[UPDATED on Friday, Dec. 4 at 11:58pm: Added Popeyes Singapore's response to Mothership's queries.]
Why did the chicken cross the road? Probably not to become undercooked chicken tenders.
Unfortunately, for one woman in Singapore, she was allegedly served partially raw chicken tenders from Popeyes.
Chicken tenders were raw and undercooked
In a now-deleted Facebook post, the customer who wanted fried chicken claimed that she ordered chicken tenders from Popeyes on GrabFood on Tuesday (Dec. 1).
In the comments of the post, she identified the branch she ordered from as the Cross Street Exchange Popeyes.
Unfortunately for her very hungry stomach, the meal was not to be. She claimed that after she took a bite into the chicken tenders, she was "horrified and just so disgusted" to find that they were raw and "uncooked".
The Facebook user threw in some emojis to her post to illustrate how she felt: "🤢🤮"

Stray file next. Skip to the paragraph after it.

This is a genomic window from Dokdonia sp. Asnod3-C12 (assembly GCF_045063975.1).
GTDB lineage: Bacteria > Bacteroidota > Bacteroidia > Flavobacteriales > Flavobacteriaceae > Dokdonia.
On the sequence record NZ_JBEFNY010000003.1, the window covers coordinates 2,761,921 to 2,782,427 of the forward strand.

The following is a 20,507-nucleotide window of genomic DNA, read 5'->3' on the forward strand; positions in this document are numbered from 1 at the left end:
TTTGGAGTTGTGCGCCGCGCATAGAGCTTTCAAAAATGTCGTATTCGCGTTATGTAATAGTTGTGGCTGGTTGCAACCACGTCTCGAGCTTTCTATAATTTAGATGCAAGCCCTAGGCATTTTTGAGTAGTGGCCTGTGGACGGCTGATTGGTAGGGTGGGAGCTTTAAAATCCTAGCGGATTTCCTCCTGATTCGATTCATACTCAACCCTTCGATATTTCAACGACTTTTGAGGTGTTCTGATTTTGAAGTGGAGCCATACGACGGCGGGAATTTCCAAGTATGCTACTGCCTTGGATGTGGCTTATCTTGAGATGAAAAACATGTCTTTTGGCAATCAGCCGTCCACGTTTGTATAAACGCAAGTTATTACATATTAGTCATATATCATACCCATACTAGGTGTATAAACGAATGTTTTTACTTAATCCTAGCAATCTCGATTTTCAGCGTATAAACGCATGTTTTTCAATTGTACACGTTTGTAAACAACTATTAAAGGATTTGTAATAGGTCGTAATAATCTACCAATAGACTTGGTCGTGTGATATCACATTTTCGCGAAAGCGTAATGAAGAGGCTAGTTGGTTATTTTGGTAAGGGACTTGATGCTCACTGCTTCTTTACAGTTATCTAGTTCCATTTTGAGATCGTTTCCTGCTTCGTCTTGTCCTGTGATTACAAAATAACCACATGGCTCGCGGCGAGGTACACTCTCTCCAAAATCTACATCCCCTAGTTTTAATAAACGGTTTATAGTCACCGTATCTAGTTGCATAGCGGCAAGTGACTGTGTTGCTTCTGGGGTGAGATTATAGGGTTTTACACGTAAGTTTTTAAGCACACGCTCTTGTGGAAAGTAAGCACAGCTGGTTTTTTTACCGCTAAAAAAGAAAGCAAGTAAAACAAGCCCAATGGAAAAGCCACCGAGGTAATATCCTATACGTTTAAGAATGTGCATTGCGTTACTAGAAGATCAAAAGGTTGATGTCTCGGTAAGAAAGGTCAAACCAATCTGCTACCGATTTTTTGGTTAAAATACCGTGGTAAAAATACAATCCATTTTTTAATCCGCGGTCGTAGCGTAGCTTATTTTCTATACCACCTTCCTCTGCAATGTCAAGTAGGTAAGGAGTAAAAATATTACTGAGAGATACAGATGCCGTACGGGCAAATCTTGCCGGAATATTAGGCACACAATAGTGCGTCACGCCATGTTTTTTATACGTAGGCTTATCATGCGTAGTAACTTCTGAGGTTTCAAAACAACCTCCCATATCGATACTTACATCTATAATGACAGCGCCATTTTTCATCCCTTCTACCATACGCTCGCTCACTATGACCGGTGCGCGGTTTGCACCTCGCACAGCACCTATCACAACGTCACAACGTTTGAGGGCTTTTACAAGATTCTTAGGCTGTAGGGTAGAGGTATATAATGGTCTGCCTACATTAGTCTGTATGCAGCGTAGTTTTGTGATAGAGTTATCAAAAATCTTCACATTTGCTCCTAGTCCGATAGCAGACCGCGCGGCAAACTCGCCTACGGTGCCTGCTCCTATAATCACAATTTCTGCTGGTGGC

Here are the alleged chicken tenders in question, according to photos included in her original post:
Responding to Mothership's queries, a Popeyes Singapore spokesperson said that they "take the health and safety of our Guests very seriously and want them to have a positive experience every time they visit our Restaurants."
She added that Popeyes as a brand has "high operational standards to ensure that all restaurants comply with the highest standards in safety and quality assurance."
"We have conducted a thorough investigation into the matter and we are in the process of retraining all team members on the necessary standards required of all Popeyes® system team members.
We would like to offer our sincerest apologies for the problem our guest encountered."
Hopes that Singapore Food Agency will look into incident
The woman wrote that she lost her appetite and threw out the entire meal after the discovery.
She added that she does not plan to ever order from Popeyes again, and that she hopes that the Singapore Food Agency (SFA) will look into the incident.
Mothership has reached out to SFA about the incident, and will update this article if we receive a response.
You can read her full post, which was available for about 12 hours prior to being deleted, here:
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Top photos via Facebook.